We Are All Connected

I posted the following on Maureen Downey’s Atlanta Journal-Constitution blog, “Get Schooled,” on March 1, 2015:

“To Those who do not see the issue confronting teachers in Georgia with the same eyes as I do:

This issue finally comes down to philosophy, not economics, not education, and not legalities.  It comes down to the question of whether we see ourselves, and see all other human beings on Earth, as equal to ourselves or whether we see some human beings as superior and others as inferior.

Like Ghandi, Martin Luther King, Jr.,  and Jesus Christ, I believe that we are all equal in the sight of God, and, therefore, we are our brothers’ keepers.  I do not believe that we were meant to be isolated from one another on a planet in which “survival of the fittest” rules pragmatically and its mantra of  “Every man and woman for him/herself” becomes the philosophy of all living beings.  We are spiritually better souls, and smarter human beings in terms of sustaining human survival, if we pool our resources and if we understand that together, under God, we can change the trajectory of the world’s course from narrow self-interests to love of humanity, as a whole.”

 

Link: http://getschooled.blog.ajc.com/2015/02/27/extraordinary-teacher-offers-extraordinary-look-at-her-job-we-need-to-support-rather-than-undermine-her-efforts/

 

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10 Responses to We Are All Connected

  1. It is important to avoid a collectivized view of things and to remember the supreme importance of the individual. The problem is not self-interest, but that many people do not understand where their self-interest lies. Ayn Rand has clarified this in her book, The Virtue of Selfishness, which I highly recommend. As a brief clue, productiveness is an important virtue, and the rationally self-interested approach to others is that of the trader who seeks to exchange value for value, neither seeking nor making sacrifices. The trader approach applies to both economic and personal relationships, although in different ways.

  2. Do you know how Ayn Rand’s life ended? She is not a Goddess with all the answers. I would rather seek compassion for others than seek “The Virtue of Selfishness.” Sometimes that means self-sacrifice. Jesus was our model.

  3. As far as smoking goes, it is the responsibility of each individual to decide for himself or herself whether the benefits outweigh the drawbacks and risks, and to take whatever consequences follow. I don’t know when Ayn Rand started smoking or how much was known then about the dangers of smoking, but it was probably less than when she died. But all this is a minor quibble, like accusing Jay Bookman of being a militarist because his father was a career sergeant and because we can find some statement he made that was at least partially supportive of some war (taking out the Taliban? World War II? The Civil War? The American Revolution?).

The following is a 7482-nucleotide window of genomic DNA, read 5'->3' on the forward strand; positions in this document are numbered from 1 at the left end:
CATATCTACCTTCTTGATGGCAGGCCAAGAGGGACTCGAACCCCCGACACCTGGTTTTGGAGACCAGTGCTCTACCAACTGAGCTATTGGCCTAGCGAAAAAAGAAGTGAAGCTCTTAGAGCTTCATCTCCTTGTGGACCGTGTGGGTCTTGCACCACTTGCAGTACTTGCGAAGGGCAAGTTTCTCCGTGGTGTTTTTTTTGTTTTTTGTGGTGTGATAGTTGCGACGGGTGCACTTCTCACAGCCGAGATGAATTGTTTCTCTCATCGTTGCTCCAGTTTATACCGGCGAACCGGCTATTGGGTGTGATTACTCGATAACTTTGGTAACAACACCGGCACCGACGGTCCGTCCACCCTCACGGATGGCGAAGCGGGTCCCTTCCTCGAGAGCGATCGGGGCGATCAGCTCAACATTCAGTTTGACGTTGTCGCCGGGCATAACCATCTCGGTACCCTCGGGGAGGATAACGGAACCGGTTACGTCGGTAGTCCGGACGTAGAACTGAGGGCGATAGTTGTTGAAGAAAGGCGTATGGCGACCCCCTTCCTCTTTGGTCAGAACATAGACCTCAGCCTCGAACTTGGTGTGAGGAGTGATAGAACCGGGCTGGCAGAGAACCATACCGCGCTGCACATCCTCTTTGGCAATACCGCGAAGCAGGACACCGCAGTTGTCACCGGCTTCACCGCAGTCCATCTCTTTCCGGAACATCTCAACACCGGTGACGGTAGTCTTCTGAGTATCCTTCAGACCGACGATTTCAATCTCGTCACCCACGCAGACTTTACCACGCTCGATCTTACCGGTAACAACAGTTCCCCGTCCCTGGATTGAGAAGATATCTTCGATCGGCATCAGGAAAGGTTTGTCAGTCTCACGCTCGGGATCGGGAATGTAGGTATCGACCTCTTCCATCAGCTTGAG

What, exactly, do you mean by “a Goddess with all the answers” and how is it relevant here?
    Ayn Rand has the fundamental answers we need.
    Selfishness does NOT imply not having compassion for others. It DOES imply not letting compassion get out of hand and it DOES imply resisting attempts to use government force to enforce compassion.
    By “sacrifice” I mean giving up a greater value for a lesser value or a value for a non-value. Such an action never makes sense.
    Putting Jesus forward as a model begs the question.

    • I should have said Al Qaeda, not the Taliban.

    • Ayn Rand is looked upon by many people as a “Goddess with all the answers,” which your post, also, appears to imply. I believe we assess the “fundamental answers we need” not simply by the words of the philosopher, but by how he or she lived his/her life as a model to us all. I was not referring to Ayn Rand’s smoking habits when I asked you if you knew how she had died. I was referring to the fact that Ayn Rand had applied for, and had received, both Social Security benefits and Medicare benefits in her last years, the doing of which was antithetical to her beliefs and philosophy. I do not judge her for that, as she evidently needed that source of income and medical care from the “collectivism” of our governmental funds (paid by our common taxes). However, I do recognize that she made that choice to receive both Medicare and Social Security, which was not consistent with her espoused philosophy. Jesus, on the other hand, lived out his final hours on Earth in complete harmony with his words of love, compassion, and in harmony with his teachings and philosophy.

      • dbm1fromjaybookmansblog says:

        Accepting what the government offers is not antithetical to Ayn Rand’s philosophy. What would be antithetical to her philosophy is advocating or voting for such programs. Much earlier in her life, in her essay “The Question of Scholarships”, she made clear that someone who is leading a basically productive life, as she did, and who does not sell their soul by voting or advocating for what they know is wrong, is entitled to take whatever the government offers, as partial restitution for all the government takes away.

  4. I’m not impressed with that kind of rationalization given by Rand. I am not impressed by Ayn Rand for all of the reasons I have already stated. To each his own, in America, however.

  5. Pingback: Competition vs. Cooperation | maryelizabethsings

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